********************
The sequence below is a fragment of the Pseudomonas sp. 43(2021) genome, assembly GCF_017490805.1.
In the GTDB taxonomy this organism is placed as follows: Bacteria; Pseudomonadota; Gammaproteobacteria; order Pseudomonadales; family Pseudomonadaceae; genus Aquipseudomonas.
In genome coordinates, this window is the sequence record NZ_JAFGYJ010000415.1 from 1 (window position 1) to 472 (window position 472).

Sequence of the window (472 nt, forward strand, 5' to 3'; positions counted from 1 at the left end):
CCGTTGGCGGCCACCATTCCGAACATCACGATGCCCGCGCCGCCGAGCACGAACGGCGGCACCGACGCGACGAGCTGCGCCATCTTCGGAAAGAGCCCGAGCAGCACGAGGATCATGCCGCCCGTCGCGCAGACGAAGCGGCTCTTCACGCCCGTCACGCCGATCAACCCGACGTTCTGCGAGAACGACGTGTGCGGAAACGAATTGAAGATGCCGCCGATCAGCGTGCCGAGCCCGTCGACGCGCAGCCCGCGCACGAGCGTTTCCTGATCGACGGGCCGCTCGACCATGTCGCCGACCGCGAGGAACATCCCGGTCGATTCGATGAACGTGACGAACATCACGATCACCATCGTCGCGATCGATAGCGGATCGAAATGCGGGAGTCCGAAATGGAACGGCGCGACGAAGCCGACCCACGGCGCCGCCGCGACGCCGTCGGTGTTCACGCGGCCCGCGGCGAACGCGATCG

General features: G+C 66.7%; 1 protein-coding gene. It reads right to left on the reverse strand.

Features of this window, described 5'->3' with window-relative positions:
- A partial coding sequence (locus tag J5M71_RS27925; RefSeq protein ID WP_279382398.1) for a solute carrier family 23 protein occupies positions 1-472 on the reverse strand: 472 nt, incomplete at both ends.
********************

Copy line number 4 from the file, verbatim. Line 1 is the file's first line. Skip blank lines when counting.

Sequence of the window (472 nt, forward strand, 5' to 3'; positions counted from 1 at the left end):